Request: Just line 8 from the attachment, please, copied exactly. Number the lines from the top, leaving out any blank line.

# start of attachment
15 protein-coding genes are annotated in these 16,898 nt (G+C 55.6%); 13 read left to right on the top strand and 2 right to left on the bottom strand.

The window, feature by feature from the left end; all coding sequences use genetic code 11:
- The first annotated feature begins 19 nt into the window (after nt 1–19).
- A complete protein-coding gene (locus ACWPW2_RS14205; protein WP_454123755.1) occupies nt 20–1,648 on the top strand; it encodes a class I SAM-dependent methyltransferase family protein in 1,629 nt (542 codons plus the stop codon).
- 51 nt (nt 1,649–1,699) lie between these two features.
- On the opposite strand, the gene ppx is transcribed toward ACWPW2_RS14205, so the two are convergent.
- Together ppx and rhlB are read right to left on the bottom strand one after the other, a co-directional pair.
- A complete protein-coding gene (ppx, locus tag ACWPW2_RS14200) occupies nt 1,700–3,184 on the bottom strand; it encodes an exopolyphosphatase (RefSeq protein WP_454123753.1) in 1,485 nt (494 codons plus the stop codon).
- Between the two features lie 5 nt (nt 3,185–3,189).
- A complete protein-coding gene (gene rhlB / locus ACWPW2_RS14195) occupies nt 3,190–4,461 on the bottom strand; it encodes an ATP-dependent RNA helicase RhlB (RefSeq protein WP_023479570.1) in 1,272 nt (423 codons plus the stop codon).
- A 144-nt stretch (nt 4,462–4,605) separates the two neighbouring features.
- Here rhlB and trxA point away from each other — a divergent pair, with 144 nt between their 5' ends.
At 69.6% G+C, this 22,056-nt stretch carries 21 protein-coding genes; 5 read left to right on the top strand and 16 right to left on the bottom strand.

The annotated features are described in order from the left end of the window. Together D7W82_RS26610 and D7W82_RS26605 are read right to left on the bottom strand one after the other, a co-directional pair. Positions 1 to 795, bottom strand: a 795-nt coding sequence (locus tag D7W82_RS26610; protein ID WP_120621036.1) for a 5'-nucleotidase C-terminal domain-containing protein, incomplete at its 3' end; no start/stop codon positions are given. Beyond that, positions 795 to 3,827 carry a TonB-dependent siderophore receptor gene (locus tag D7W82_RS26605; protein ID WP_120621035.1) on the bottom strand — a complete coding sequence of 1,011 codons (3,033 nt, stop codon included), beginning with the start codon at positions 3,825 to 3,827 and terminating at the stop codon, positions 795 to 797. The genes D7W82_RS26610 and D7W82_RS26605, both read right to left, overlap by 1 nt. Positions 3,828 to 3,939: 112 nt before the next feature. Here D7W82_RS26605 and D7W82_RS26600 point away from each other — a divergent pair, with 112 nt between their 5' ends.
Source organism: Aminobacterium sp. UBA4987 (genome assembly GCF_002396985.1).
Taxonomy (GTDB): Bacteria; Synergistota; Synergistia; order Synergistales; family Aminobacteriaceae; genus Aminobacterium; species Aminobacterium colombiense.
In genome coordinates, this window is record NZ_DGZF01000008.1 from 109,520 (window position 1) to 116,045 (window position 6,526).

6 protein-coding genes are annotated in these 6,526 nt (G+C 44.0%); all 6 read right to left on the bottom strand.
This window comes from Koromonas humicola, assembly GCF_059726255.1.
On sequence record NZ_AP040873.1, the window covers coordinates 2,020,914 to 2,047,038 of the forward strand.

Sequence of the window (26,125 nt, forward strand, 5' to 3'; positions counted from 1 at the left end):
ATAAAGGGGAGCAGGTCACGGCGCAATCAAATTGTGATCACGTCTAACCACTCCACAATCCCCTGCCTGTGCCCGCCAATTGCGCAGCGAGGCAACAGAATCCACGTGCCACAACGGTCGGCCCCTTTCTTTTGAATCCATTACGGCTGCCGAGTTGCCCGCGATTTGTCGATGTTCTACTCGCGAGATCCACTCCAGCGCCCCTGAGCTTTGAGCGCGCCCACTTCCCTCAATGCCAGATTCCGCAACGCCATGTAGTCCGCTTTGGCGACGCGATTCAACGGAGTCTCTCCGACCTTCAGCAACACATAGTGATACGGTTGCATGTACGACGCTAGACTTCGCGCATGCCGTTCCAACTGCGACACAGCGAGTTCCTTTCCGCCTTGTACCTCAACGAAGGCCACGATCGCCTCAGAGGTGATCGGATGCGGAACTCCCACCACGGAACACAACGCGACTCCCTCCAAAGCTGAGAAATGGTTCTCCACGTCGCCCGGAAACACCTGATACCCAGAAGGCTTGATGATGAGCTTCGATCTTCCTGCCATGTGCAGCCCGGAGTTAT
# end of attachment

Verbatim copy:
- A complete protein-coding gene (ppx, locus tag ACWPW2_RS14200) occupies nt 1,700–3,184 on the bottom strand; it encodes an exopolyphosphatase (RefSeq protein WP_454123753.1) in 1,485 nt (494 codons plus the stop codon).